Sunday the 15th February 2015
Volume 361

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Today we look at the "Character test" the Immigration department use to screen PR applications and some TR applications.  

Are you of good character? 
police dog with a street stop sign
A couple of drink driving convictions could stop you getting PR

By Amy KIM
Client Manager and RMA
Australian Immigration Law Services


Ever wonder why you have to do those pesky police checks when you are applying for permanent residency?  


It's about being sure that you are of good character before the government lets you loose on Australia on a permanent (and sometimes temporary) basis. The "Character Test" is defined in law and it gives case officers the right to refuse a visa application or cancel a current existing visa.


On the 22nd of December 2014 the Immigration Minister of the time Scott Morrison, issued what it termed "Direction 55". This direction outlines how the character test operates and over time various Ministers have made alterations to it. The overall intention is clear in the explanation provided in this direction;


"Australia has a sovereign right to determine whether non-citizens who are of character concern are allowed to enter and/or remain in Australia. Being able to come to or remain in Australia is a privilege Australia confers on non-citizens in the expectation that they are, and have been, law-abiding, will respect important institutions, such as Australia's law enforcement framework, and will not cause or threaten harm to individuals or the Australian community."


I doubt you will get many Australians disagreeing with this overall policy intention.


Serving a 12 month Sentence?


If you have a criminal conviction which results in you serving a custodial sentence on a full time basis for a 12 months or more, then you would be classified as having a serious criminal history and would automatically fail the character test. If you served such sentence by periodic or home detention then you would be spared the automatic failure.


Not of Good Character


However even if you did not serve a 12-month sentence on full time basis in detention as a result of your conviction, it does not mean that you will automatically pass the "character test".


In fact you may not even have a criminal conviction at all but you can still be found to be a person of "not of good character". In Direction 55 it states;


"A person does not pass the character test if the person is not of good character, having regard to their past and present criminal and/or their past and present general conduct."


An association or membership with a group or organization that has been involved in criminal activity is enough for you to fail the character test.


Minor Convictions?


In my experience however most applicants who worry about this character test will have relatively minor offences on their criminal history records such as drink driving, cautions for shop lifting or giving someone a black eye in a pub brawl. Is such a record going to stop you getting PR?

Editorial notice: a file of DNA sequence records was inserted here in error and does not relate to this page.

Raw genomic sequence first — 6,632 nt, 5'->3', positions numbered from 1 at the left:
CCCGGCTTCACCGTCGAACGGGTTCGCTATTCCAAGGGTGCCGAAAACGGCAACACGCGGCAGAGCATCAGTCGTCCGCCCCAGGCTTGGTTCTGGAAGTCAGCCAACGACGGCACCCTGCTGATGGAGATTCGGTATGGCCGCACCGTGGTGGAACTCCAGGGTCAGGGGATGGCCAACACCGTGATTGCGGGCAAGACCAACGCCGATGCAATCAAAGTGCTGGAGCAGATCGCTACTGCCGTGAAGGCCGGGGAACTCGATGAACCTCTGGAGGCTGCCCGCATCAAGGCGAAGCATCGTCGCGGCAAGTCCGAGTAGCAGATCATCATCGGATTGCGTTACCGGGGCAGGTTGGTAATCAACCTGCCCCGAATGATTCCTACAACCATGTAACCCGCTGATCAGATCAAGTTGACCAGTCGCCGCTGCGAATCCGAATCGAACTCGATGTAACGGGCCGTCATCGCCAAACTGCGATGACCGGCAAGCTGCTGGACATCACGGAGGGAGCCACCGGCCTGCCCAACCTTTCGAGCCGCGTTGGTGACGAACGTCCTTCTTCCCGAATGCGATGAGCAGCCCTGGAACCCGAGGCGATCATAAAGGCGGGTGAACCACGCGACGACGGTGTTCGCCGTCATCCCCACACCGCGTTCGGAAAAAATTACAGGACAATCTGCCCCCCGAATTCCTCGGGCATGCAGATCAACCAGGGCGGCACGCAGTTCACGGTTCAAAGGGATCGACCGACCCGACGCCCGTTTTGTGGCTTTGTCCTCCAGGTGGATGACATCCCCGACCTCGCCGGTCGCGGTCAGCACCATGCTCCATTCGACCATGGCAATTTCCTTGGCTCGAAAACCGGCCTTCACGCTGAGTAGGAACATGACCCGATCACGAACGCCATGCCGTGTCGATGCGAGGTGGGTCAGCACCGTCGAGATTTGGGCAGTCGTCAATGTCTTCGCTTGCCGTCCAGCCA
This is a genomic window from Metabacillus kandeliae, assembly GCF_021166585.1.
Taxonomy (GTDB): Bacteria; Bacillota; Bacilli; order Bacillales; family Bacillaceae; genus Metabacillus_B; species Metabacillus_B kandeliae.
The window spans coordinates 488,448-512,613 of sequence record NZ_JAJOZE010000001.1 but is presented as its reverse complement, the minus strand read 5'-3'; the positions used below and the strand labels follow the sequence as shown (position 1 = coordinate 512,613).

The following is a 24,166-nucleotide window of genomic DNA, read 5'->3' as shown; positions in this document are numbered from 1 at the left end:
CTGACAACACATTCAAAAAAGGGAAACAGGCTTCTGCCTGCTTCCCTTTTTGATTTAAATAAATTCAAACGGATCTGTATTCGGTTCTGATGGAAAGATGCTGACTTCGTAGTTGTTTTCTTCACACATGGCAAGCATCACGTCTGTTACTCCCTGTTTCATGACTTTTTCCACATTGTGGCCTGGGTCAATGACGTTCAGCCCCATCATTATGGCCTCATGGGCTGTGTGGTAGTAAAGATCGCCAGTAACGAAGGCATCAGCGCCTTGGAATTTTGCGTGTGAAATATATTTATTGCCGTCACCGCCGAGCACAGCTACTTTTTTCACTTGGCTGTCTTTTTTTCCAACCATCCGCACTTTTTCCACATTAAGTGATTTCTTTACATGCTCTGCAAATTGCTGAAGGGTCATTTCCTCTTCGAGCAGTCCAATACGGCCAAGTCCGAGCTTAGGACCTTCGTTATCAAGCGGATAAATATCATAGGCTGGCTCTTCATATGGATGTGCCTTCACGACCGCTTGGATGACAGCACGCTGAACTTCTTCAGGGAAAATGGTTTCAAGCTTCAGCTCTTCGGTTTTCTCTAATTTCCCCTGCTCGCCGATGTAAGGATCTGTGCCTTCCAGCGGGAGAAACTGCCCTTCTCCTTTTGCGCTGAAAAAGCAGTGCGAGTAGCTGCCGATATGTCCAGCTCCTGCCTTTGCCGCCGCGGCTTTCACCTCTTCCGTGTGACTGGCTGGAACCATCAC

A single offence by itself is unlikely to warrant refusal of a visa application by failing the character test. A single drink driving offence which resulted in a fine or loss of license would generally not result in visa refusal. You would be surprised how many international visitors get charged for drink driving so this is a common concern amongst them.


However a string of offences, perhaps all minor in nature, would give the indication that you are not of good character. Even a couple of drink driving convictions can be enough to receive a Natural justice letter from the DIBP.


The guidelines state;


"......a person need not necessarily have a recent criminal conviction, or have been involved in recent general conduct which would indicate that they are not of 'good character'. However, the conduct in question must be sufficient to indicate a lack of enduring moral quality that outweighs any consideration of more recent good behavior."


One fails, you all fail


If one of your family unit members were to fail this character test and has their visa refused, then all of the applicants family members who were included in the application are also refused.  


In Summary


This article simple scrapes the surface of the complexity of the character test. Their are many discretionary considerations may be applied by case officers to pass certain individuals where on face value they may seem not appropriate to migrate to Australia.


One thing is certain. If you get a natural justice letter from the DIBP saying that they intend to cancel your visa or refuse your application because you may fail the character test you will need professional representation. The variables are complex in arguing and achieving a positive outcome for such people.  


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